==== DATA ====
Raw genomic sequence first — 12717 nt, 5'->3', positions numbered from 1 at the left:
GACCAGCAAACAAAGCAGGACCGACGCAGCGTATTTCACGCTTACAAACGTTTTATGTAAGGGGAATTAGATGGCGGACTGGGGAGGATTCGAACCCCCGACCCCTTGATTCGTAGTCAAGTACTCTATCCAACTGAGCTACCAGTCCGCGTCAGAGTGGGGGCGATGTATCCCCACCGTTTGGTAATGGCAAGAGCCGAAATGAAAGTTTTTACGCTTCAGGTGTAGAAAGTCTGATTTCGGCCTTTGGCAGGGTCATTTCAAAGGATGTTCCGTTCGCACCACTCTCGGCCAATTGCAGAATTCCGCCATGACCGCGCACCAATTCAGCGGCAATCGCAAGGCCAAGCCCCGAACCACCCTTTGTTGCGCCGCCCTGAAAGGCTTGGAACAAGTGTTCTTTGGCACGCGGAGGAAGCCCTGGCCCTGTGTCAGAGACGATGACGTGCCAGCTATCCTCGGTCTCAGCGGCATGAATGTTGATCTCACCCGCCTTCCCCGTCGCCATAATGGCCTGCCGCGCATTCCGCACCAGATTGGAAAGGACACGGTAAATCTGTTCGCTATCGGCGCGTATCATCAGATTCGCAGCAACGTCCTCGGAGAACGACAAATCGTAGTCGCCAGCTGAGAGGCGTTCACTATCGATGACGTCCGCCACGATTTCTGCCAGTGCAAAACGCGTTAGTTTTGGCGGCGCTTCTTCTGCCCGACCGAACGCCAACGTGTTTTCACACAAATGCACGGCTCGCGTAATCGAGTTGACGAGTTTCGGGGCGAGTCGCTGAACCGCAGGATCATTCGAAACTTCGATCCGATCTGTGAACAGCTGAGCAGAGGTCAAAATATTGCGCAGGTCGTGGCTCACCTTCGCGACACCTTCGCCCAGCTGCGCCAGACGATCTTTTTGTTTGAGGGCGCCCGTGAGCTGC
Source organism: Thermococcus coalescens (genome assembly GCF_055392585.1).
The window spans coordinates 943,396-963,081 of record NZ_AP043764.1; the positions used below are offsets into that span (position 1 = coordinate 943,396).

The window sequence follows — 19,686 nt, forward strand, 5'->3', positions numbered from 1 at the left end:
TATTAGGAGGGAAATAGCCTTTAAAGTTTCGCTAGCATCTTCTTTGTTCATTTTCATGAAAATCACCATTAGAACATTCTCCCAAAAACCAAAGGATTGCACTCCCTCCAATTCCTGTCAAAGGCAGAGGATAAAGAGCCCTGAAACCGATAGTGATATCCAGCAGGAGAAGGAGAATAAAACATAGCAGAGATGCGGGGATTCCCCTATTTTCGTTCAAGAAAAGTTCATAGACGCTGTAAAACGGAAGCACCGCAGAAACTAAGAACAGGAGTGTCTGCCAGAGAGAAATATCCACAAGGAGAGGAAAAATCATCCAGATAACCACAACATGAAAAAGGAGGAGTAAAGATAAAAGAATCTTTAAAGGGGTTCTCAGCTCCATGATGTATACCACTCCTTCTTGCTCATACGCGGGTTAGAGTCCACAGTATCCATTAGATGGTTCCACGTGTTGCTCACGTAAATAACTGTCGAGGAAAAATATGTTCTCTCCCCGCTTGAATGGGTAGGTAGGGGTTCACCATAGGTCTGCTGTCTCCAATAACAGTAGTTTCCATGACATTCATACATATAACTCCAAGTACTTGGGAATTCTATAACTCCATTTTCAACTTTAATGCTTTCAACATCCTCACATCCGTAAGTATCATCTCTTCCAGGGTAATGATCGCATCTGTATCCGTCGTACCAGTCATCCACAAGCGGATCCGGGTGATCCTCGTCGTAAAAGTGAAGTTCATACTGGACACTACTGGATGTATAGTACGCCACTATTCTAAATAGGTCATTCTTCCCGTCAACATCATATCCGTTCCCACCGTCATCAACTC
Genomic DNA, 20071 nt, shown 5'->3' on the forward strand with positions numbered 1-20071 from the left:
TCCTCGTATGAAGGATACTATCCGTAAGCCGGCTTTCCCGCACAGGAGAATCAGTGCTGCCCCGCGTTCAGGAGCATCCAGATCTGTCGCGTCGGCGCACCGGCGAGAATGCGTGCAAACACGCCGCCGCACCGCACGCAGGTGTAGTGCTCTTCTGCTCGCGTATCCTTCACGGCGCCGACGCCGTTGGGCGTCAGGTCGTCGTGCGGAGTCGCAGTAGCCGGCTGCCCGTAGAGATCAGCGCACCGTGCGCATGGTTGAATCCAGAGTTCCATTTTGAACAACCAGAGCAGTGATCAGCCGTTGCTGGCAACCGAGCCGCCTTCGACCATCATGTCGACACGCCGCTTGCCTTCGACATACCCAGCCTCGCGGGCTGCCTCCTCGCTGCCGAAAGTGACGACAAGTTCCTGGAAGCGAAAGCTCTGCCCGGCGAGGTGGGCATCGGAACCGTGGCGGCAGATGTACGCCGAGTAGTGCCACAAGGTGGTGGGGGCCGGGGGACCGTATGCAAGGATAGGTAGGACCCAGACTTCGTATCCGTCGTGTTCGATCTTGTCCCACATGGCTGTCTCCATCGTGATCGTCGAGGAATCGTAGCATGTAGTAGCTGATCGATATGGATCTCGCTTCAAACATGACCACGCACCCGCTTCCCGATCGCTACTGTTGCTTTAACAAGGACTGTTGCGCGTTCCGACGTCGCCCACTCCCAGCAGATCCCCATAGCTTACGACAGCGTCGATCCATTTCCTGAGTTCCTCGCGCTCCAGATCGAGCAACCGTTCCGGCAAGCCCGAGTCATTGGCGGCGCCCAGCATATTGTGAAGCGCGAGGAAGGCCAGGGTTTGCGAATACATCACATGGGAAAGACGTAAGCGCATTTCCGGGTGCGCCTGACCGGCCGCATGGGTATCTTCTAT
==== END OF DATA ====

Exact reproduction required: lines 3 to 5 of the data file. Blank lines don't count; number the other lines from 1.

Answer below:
Source organism: Thermococcus coalescens (genome assembly GCF_055392585.1).
The window spans coordinates 943,396-963,081 of record NZ_AP043764.1; the positions used below are offsets into that span (position 1 = coordinate 943,396).

The window sequence follows — 19,686 nt, forward strand, 5'->3', positions numbered from 1 at the left end: